2001.59.17.15.1 (Film negative)
Hugh E. Richardson
Lhasa > Sho
55 x 55 mm
Negative film nitrate
Donated August 2001
The executors of the estate of Hugh E. Richardson
Hugh E. Richardson
‘High Peaks, Pure Earth’, Hugh Richardson, London, Serindia Publications, 1998 [view list of illustrations]
Manual Catalogues - Notes on negative album (outer case) - 'INSCRIPTIONS ON RDO RINGS' (in black ink on white label) and 'Inscriptions & misc.' (in black ink on yellow label) is written in Richardson's hand on the cover of the negative album. [KC 21/9/2006]
Manual Catalogues - Notes on negative index - '[SOUTH]'
Research publication - Hugh Richardson, High Peaks, Pure Earth , London, Serindia Publications, 1998, plate 8. "Upper part of south face of Zhol rdo-ring at Lhasa." [KC 09/11/2006]
Other Information - Location and History; Richardson discusses this pillar and provides traslation of the inscriptions on it in A Corpus of Early Tibetan Inscriptions , Hertford: Royal Asiatic Society (James G. Forlong Series No. XXIX), 1985, pp. 1-25. "The three connected inscriptions on the east, south, and north faces of the tall and graceful stone pillar standing on the south side of the road that runs past the village of Zhol at the foot of the Potala are the earliest surviving from the time of the kings. pillar stands on the south side of the road that runs past the village of Zhol at the foot of the Potala in Lhasa." (p.1) The Zhol Pillar is thought to have been erected during the reign of Khri srong lde brtsan (755-c.794 A.D) to mark the appointment of relatively unknown person, Nganlam Tagdrag Lukhong (Ngan-Lam Stag sgra klu-khong), as a minister. [KC 21/9/2006]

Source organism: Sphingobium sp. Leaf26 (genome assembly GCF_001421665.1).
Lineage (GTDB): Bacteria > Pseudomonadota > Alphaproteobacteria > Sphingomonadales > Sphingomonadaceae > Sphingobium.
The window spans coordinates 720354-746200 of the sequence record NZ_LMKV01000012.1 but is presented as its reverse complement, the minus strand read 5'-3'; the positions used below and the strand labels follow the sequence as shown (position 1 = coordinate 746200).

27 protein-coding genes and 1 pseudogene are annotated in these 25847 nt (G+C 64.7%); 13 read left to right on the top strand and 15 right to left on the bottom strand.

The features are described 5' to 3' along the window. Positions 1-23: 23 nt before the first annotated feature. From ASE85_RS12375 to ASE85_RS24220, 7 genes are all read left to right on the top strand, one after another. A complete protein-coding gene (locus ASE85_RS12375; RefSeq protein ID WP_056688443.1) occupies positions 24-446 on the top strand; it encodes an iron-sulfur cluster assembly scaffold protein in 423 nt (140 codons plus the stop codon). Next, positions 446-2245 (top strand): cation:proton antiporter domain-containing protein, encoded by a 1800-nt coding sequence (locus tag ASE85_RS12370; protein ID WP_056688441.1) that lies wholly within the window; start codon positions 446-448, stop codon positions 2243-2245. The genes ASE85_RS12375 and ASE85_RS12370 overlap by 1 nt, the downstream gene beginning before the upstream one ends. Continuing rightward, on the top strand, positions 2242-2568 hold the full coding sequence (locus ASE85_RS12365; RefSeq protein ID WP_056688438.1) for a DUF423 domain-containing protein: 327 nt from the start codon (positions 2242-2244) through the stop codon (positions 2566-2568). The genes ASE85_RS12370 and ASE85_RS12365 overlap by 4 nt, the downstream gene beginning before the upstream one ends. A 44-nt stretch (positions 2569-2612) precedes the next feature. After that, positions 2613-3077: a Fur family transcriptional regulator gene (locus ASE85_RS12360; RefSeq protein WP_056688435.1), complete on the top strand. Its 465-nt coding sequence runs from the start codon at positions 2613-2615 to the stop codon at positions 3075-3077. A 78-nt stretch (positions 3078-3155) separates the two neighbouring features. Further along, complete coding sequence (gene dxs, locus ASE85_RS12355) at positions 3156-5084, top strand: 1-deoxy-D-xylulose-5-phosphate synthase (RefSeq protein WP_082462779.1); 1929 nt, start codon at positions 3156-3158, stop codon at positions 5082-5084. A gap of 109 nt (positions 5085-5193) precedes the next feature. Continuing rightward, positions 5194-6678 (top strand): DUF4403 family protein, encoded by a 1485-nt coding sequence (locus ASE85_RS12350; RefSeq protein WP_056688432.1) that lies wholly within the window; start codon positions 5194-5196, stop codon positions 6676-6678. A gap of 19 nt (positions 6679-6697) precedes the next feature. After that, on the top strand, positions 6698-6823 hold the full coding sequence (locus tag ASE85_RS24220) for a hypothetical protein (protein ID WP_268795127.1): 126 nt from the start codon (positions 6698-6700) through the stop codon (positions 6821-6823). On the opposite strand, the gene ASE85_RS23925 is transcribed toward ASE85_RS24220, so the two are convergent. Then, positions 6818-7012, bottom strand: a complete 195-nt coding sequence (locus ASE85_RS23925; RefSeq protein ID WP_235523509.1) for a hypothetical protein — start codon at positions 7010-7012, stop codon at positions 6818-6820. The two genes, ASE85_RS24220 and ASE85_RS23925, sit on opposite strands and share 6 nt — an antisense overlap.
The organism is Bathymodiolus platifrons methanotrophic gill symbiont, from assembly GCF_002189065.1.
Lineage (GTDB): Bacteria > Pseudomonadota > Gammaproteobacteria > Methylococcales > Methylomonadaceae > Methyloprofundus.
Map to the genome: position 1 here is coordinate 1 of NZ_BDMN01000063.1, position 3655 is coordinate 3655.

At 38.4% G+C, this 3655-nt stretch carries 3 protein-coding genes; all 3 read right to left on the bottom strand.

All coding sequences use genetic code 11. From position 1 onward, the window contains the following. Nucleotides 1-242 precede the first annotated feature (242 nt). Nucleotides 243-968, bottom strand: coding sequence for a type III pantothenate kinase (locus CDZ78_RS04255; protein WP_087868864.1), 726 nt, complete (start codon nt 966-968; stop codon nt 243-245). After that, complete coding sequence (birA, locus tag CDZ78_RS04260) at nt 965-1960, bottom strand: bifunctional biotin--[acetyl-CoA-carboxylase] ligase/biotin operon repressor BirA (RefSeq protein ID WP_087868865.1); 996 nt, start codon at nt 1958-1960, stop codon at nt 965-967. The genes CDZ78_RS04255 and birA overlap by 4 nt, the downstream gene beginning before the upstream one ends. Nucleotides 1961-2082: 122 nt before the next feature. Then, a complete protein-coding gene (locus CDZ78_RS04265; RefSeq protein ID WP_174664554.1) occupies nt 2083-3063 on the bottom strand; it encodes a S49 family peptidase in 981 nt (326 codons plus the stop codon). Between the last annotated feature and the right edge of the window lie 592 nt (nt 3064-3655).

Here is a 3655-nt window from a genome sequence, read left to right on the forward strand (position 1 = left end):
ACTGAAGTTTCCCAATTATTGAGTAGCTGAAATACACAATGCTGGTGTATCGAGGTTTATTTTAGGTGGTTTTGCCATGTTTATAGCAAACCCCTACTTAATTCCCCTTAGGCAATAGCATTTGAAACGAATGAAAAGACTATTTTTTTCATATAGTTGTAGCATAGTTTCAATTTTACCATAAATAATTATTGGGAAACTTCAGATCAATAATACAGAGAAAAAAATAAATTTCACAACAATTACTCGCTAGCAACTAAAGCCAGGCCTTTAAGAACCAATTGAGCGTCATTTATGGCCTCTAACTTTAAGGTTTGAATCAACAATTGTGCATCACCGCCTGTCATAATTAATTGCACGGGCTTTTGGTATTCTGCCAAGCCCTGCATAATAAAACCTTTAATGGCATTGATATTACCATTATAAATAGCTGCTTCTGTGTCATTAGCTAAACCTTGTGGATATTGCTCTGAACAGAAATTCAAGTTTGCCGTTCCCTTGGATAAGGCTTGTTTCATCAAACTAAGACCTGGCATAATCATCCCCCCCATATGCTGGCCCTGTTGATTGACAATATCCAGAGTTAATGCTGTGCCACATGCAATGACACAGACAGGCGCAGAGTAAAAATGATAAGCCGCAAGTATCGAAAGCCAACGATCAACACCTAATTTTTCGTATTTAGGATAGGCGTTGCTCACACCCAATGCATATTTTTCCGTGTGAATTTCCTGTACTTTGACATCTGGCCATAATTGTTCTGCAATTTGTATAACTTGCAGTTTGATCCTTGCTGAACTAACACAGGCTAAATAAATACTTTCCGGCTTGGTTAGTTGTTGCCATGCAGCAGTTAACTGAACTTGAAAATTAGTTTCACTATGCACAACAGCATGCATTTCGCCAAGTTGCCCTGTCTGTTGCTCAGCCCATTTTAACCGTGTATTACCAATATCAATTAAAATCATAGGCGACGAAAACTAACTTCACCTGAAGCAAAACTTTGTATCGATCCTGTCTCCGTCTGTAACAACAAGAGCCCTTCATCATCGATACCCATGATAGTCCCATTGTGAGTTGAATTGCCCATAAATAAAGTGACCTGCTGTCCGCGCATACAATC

Hugh Richardson argues that the pillar was erected in 764 A.D or little later. The piller is inscribed on all four sides. For a full transcrition and translation, see: H. E. Ricardson, A Corpus of Early Tibetan Inscriptions" Hugh Richardson, A Corpus of Early Tibetan Inscriptions". Royal Asiatic Society, London. 1985. pp:1-25. [TS 4/4/2005]
Other Information - Dates: This is one of a group of 25 images for which contact prints were made using the same printing out paper although with slighty different tonal qualities as some are very sepia toned. However, there is a very limited number of images in the collection printed out on this type of paper. One of the images in this group is from Samye and Richardson states that he photographed and copied this particular inscription pillar in 1949 [ A Corpus of Early Tibetan Inscriptions , Royal Asiatic Society: James G. Forlong Series, No. XXIX, p.26]. This suggests that the images may have been taken around that time [MS 17/12/2005]
For Citation use:
The Tibet Album. "Top section of the southern face of Sho pillar, Lhasa" 05 Dec. 2006. The Pitt Rivers Museum. <http://tibet.prm.ox.ac.uk/photo_2001.59.17.15.1.html>.
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